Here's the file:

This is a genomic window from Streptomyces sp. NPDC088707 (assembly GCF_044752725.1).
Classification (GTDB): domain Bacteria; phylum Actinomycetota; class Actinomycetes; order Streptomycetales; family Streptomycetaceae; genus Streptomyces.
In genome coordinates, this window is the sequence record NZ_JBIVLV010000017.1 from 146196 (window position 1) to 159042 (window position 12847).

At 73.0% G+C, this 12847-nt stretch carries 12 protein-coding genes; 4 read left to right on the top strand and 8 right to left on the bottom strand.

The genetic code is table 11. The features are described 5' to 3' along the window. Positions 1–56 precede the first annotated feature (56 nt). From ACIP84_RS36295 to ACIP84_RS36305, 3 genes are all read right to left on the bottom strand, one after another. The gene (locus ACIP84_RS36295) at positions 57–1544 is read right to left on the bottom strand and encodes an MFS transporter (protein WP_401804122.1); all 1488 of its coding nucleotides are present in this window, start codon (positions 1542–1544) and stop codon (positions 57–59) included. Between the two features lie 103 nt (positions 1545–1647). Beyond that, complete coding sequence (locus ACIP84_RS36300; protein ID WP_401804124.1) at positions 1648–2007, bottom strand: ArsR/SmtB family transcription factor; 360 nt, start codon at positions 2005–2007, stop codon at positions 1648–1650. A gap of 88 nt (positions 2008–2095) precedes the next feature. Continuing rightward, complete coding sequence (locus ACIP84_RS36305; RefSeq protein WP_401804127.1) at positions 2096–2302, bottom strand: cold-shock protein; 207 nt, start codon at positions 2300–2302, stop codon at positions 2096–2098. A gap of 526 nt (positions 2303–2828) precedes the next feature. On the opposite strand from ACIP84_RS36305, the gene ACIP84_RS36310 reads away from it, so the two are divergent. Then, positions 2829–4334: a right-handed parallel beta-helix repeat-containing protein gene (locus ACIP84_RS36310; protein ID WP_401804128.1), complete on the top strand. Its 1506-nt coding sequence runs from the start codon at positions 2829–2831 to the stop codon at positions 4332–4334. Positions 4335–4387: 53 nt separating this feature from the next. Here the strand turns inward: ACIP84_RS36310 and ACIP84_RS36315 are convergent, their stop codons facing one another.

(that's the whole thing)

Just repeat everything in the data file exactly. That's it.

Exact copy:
This is a genomic window from Streptomyces sp. NPDC088707 (assembly GCF_044752725.1).
Classification (GTDB): domain Bacteria; phylum Actinomycetota; class Actinomycetes; order Streptomycetales; family Streptomycetaceae; genus Streptomyces.
In genome coordinates, this window is the sequence record NZ_JBIVLV010000017.1 from 146196 (window position 1) to 159042 (window position 12847).

At 73.0% G+C, this 12847-nt stretch carries 12 protein-coding genes; 4 read left to right on the top strand and 8 right to left on the bottom strand.

The genetic code is table 11. The features are described 5' to 3' along the window. Positions 1–56 precede the first annotated feature (56 nt). From ACIP84_RS36295 to ACIP84_RS36305, 3 genes are all read right to left on the bottom strand, one after another. The gene (locus ACIP84_RS36295) at positions 57–1544 is read right to left on the bottom strand and encodes an MFS transporter (protein WP_401804122.1); all 1488 of its coding nucleotides are present in this window, start codon (positions 1542–1544) and stop codon (positions 57–59) included. Between the two features lie 103 nt (positions 1545–1647). Beyond that, complete coding sequence (locus ACIP84_RS36300; protein ID WP_401804124.1) at positions 1648–2007, bottom strand: ArsR/SmtB family transcription factor; 360 nt, start codon at positions 2005–2007, stop codon at positions 1648–1650. A gap of 88 nt (positions 2008–2095) precedes the next feature. Continuing rightward, complete coding sequence (locus ACIP84_RS36305; RefSeq protein WP_401804127.1) at positions 2096–2302, bottom strand: cold-shock protein; 207 nt, start codon at positions 2300–2302, stop codon at positions 2096–2098. A gap of 526 nt (positions 2303–2828) precedes the next feature. On the opposite strand from ACIP84_RS36305, the gene ACIP84_RS36310 reads away from it, so the two are divergent. Then, positions 2829–4334: a right-handed parallel beta-helix repeat-containing protein gene (locus ACIP84_RS36310; protein ID WP_401804128.1), complete on the top strand. Its 1506-nt coding sequence runs from the start codon at positions 2829–2831 to the stop codon at positions 4332–4334. Positions 4335–4387: 53 nt separating this feature from the next. Here the strand turns inward: ACIP84_RS36310 and ACIP84_RS36315 are convergent, their stop codons facing one another.